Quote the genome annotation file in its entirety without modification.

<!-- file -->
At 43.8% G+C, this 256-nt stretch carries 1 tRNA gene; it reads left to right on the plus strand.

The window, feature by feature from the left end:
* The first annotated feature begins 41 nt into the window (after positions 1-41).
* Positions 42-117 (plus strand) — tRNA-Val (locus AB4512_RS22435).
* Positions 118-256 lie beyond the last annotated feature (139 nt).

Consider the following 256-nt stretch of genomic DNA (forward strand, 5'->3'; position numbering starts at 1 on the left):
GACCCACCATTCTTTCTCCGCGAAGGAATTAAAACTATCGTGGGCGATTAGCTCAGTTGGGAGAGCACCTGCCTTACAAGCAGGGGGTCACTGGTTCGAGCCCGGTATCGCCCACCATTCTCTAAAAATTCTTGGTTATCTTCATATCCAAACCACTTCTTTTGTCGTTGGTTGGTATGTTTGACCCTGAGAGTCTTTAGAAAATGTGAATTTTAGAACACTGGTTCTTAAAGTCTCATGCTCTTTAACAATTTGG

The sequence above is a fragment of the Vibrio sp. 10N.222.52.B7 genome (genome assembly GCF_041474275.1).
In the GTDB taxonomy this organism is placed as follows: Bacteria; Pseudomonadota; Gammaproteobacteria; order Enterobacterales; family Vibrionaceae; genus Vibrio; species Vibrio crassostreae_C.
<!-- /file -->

At 43.8% G+C, this 256-nt stretch carries 1 tRNA gene; it reads left to right on the plus strand.

The window, feature by feature from the left end:
* The first annotated feature begins 41 nt into the window (after positions 1-41).
* Positions 42-117 (plus strand) — tRNA-Val (locus AB4512_RS22435).
* Positions 118-256 lie beyond the last annotated feature (139 nt).

Consider the following 256-nt stretch of genomic DNA (forward strand, 5'->3'; position numbering starts at 1 on the left):
GACCCACCATTCTTTCTCCGCGAAGGAATTAAAACTATCGTGGGCGATTAGCTCAGTTGGGAGAGCACCTGCCTTACAAGCAGGGGGTCACTGGTTCGAGCCCGGTATCGCCCACCATTCTCTAAAAATTCTTGGTTATCTTCATATCCAAACCACTTCTTTTGTCGTTGGTTGGTATGTTTGACCCTGAGAGTCTTTAGAAAATGTGAATTTTAGAACACTGGTTCTTAAAGTCTCATGCTCTTTAACAATTTGG

The sequence above is a fragment of the Vibrio sp. 10N.222.52.B7 genome (genome assembly GCF_041474275.1).
In the GTDB taxonomy this organism is placed as follows: Bacteria; Pseudomonadota; Gammaproteobacteria; order Enterobacterales; family Vibrionaceae; genus Vibrio; species Vibrio crassostreae_C.